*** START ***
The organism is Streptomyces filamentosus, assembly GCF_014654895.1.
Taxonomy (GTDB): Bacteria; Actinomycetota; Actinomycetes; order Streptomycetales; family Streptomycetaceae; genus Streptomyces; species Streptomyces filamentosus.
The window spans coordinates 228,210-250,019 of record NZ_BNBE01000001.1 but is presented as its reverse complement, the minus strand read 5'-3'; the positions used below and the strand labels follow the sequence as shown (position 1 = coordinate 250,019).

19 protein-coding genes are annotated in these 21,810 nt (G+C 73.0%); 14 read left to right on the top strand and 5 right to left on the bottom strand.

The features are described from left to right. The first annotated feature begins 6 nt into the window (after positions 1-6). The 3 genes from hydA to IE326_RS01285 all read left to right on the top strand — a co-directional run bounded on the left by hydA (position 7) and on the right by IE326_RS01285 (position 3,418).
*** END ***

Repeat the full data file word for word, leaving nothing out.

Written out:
The organism is Streptomyces filamentosus, assembly GCF_014654895.1.
Taxonomy (GTDB): Bacteria; Actinomycetota; Actinomycetes; order Streptomycetales; family Streptomycetaceae; genus Streptomyces; species Streptomyces filamentosus.
The window spans coordinates 228,210-250,019 of record NZ_BNBE01000001.1 but is presented as its reverse complement, the minus strand read 5'-3'; the positions used below and the strand labels follow the sequence as shown (position 1 = coordinate 250,019).

19 protein-coding genes are annotated in these 21,810 nt (G+C 73.0%); 14 read left to right on the top strand and 5 right to left on the bottom strand.

The features are described from left to right. The first annotated feature begins 6 nt into the window (after positions 1-6). The 3 genes from hydA to IE326_RS01285 all read left to right on the top strand — a co-directional run bounded on the left by hydA (position 7) and on the right by IE326_RS01285 (position 3,418).